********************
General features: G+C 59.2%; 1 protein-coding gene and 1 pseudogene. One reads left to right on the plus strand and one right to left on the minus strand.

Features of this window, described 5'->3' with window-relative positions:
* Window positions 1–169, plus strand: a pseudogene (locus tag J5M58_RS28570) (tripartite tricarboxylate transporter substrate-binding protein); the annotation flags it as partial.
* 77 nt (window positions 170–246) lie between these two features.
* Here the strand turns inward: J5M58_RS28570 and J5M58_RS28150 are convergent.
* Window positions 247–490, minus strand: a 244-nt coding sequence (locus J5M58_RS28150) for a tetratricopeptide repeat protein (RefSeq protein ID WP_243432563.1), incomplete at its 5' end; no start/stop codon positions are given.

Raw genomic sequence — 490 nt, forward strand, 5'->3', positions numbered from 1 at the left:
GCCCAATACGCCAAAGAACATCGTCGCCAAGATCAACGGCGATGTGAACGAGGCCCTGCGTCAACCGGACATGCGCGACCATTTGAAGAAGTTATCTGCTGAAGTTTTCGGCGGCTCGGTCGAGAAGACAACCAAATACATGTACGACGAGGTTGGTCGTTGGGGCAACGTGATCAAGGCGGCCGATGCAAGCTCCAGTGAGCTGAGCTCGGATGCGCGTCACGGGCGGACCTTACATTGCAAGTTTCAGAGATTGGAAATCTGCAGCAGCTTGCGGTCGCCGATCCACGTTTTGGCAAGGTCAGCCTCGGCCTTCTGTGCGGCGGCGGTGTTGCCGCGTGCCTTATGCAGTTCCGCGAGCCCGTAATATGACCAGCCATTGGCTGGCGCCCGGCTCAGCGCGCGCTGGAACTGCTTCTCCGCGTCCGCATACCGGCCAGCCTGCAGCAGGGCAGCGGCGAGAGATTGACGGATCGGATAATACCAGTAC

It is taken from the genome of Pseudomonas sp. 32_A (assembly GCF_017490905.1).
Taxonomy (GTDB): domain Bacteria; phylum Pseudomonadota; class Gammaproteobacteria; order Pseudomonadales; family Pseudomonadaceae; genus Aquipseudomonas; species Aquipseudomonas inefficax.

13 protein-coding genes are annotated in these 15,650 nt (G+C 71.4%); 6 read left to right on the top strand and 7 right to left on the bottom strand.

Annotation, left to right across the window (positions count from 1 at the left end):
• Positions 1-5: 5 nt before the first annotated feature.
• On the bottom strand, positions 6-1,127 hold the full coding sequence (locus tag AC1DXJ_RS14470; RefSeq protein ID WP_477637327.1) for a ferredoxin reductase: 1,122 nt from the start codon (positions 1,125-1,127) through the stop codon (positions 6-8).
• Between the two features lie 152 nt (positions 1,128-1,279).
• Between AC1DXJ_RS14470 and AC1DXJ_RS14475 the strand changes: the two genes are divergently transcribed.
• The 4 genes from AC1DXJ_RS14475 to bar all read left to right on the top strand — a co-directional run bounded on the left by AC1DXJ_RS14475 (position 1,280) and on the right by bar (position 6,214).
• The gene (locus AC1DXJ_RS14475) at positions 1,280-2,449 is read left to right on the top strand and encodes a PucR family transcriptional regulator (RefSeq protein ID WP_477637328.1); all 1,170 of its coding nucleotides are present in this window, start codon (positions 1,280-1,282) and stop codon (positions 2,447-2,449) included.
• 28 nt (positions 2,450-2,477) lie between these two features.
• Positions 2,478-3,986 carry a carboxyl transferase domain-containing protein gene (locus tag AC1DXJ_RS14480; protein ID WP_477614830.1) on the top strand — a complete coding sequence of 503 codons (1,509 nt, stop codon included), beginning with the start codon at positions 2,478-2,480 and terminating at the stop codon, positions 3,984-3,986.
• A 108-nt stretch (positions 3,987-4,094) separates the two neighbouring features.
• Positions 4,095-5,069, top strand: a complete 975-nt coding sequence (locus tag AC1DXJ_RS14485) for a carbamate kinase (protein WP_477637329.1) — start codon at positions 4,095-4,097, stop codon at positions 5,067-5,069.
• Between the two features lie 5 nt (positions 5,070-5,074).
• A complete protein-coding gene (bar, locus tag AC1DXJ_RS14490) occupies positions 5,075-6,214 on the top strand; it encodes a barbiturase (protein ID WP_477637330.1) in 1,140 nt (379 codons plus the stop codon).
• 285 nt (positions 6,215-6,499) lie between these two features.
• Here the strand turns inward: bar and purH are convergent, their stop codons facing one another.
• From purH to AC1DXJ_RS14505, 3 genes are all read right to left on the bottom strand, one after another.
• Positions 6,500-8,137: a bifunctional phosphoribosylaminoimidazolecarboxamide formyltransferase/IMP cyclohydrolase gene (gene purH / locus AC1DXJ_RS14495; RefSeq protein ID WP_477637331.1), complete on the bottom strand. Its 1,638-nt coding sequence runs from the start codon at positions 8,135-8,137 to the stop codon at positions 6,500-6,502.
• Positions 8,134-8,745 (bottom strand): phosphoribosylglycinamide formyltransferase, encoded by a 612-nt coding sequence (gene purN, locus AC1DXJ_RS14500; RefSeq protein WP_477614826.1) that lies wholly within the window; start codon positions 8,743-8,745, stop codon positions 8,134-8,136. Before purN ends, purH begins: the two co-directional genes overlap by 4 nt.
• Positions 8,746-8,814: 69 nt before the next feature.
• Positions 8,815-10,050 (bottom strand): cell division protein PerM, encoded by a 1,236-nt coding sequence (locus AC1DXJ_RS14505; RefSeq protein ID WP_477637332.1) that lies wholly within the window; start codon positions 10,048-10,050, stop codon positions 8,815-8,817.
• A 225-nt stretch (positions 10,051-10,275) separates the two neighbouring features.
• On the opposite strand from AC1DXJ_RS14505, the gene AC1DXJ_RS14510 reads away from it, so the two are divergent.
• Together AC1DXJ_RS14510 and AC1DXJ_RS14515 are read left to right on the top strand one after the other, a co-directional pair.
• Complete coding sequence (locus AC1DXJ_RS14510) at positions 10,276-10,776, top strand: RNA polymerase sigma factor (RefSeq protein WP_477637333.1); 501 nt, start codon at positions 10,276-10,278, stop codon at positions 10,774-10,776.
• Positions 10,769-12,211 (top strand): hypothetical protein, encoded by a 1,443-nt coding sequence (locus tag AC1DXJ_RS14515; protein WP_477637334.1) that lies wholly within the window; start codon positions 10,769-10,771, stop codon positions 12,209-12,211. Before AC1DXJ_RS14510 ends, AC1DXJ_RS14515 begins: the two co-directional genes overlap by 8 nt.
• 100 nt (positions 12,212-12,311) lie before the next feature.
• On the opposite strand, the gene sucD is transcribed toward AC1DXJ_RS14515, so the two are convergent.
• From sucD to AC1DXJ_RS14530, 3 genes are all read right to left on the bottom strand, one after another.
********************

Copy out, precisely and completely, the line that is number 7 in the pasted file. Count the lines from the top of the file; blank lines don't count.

Raw genomic sequence — 490 nt, forward strand, 5'->3', positions numbered from 1 at the left: